Hugh Quarshie reads the extraordinary autobiography of Solomon Northup. His harrowing true story, first published in 1853, was a key factor in the national debate over slavery prior to the American Civil War, significantly changing public opinion on the topic of abolition. It tells the horrifying tale of Solomon Northup, an educated, free black man living with his wife and children in New York State, whose life takes an appalling turn when he is kidnapped, drugged and sold into slavery.
Shipped to New Orleans, he endures the life of a slave in Louisiana's isolated plantation country. For twelve long years, he endures the unimaginable brutality and inhumanity of daily life, while keeping his dignity intact and dreaming of one day returning home to the arms of his family.
Twelve Years a Slave is soon to be a major motion picture, starring Brad Pitt, Paul Giamatti, Chiwetel Ejiofor and Michael Fassbender.
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"A moving, vital testament to one of slavery s many thousands gone who retained his humanity in the bowels of degradation. It is also a chilling insight into the peculiar institution.” (Saturday Review Online)
After seeing the movie, I wanted to read or hear the book and had to decide which of several versions to go with. So glad I selected the Hugh Quarshie audible.com performance. I can't imagine a better reading. It felt as though I was hearing it straight from Soloman Nothrup, including some of the pronunciation nuances.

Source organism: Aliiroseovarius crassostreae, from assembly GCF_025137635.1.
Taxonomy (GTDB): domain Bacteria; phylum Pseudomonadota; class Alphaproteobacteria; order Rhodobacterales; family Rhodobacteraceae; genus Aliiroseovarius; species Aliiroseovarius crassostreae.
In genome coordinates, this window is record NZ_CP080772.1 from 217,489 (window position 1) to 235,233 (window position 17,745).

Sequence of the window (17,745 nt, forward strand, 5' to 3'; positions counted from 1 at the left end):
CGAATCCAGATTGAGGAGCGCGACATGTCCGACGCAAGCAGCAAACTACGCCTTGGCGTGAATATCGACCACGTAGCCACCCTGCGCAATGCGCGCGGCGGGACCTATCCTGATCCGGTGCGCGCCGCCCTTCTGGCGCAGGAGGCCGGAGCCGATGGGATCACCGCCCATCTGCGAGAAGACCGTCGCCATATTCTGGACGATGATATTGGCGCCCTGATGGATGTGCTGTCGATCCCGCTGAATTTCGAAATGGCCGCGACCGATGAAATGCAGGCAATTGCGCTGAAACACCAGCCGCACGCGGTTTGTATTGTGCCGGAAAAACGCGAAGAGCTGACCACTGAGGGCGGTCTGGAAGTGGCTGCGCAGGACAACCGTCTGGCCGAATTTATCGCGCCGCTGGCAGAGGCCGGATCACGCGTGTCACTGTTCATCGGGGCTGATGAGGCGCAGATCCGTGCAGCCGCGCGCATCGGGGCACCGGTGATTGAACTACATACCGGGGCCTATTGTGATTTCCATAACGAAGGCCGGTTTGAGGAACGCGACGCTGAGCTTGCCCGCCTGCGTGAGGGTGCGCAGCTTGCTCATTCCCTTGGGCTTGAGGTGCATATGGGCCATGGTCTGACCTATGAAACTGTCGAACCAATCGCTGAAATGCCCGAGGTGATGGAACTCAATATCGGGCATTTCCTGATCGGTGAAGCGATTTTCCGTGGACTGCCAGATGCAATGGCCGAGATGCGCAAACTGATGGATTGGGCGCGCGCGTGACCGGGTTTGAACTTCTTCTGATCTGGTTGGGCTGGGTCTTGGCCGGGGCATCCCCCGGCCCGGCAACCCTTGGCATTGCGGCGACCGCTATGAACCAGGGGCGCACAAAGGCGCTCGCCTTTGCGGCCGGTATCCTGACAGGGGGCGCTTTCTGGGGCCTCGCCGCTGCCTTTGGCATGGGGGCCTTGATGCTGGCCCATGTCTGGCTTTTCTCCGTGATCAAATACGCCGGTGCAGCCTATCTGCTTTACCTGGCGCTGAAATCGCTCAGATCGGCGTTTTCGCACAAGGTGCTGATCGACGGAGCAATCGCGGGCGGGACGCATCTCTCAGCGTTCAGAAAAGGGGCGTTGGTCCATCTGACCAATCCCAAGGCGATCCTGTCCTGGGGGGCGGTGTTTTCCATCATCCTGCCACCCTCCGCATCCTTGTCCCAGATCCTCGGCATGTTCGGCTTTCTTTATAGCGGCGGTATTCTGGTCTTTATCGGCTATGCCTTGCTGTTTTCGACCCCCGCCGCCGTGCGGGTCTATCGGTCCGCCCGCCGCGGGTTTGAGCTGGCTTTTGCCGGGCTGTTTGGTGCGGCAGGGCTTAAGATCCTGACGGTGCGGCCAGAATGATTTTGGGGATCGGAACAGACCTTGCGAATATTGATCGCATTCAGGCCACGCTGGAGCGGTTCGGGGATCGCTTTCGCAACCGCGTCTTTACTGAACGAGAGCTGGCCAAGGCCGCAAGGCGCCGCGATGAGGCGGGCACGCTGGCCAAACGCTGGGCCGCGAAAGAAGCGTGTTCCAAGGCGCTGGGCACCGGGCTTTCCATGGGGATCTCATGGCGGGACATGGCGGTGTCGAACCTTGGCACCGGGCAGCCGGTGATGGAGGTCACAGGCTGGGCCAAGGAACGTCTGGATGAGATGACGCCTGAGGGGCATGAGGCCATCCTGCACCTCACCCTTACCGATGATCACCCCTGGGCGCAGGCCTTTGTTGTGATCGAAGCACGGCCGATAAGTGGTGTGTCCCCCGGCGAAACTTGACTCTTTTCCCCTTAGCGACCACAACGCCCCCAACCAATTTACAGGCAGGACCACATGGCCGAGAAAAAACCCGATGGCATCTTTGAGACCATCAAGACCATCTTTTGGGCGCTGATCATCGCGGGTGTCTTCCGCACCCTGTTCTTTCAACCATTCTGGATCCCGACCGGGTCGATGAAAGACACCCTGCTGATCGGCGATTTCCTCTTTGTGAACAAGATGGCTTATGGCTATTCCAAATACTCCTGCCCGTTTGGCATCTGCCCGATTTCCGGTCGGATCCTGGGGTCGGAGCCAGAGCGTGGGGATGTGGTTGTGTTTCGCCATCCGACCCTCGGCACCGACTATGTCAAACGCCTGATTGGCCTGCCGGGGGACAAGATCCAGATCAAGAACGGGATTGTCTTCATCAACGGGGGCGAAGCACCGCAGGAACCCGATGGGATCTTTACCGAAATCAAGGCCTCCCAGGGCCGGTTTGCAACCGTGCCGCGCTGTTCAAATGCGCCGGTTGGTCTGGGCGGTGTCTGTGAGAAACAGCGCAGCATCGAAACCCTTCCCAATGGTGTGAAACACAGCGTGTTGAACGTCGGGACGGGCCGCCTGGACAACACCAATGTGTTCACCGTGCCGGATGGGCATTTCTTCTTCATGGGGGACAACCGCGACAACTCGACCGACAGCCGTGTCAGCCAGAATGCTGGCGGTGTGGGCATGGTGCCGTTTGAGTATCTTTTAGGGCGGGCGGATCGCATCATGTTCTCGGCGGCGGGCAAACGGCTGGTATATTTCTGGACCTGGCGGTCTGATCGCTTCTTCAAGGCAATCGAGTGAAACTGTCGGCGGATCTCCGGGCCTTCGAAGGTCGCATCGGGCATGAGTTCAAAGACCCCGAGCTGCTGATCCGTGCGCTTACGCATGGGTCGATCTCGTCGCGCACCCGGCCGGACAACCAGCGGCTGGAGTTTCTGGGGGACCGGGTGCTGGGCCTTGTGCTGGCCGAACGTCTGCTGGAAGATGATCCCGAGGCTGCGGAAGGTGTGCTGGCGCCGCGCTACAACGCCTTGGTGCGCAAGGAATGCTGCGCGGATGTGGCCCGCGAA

Believing this understanding should be part of every American's education, I have read a number of very enlightening slave narratives/histories. I do agree with another reviewer who said that Northrup's story, because it is told from the perspective of a free as well as enslaved man, is special and builds a helpful bridge that a 21st century free person can relate to. Normally I wouldn't say this, but I do recommend seeing the movie before reading the book. In this particular case, it enhanced my ability to "see" what was happening.
"This is a book for the school curriculum"
Absolutely. This book was touching, poignant, frightening and enlightening. Solomon Northrup was a courageous man and this is a story of hope and triumph. I loved listening to it and it was beautifully narrated.
I learnt a great deal about the slave era. I have read many fictional books on this subject and we all know the stories, but, this memoir was much more raw and authentic. I loved the character of Solomon Northrup and his factual, and understated emotional account was powerful and informative. It is an unforgettable story.
I haven't listened to this narrator before but I have to congratulate him on this performance. He read the story with exactly the right amount of emotion and at exactly the right tempo. I would love to hear him read again.
I found the book very emotional, although I did not laugh or cry. I think my over-riding emotion was shame. I am white. The slave owners were white. I am ashamed that any person from my race could ever have been so cruel.
An excellent book that I will never forget.
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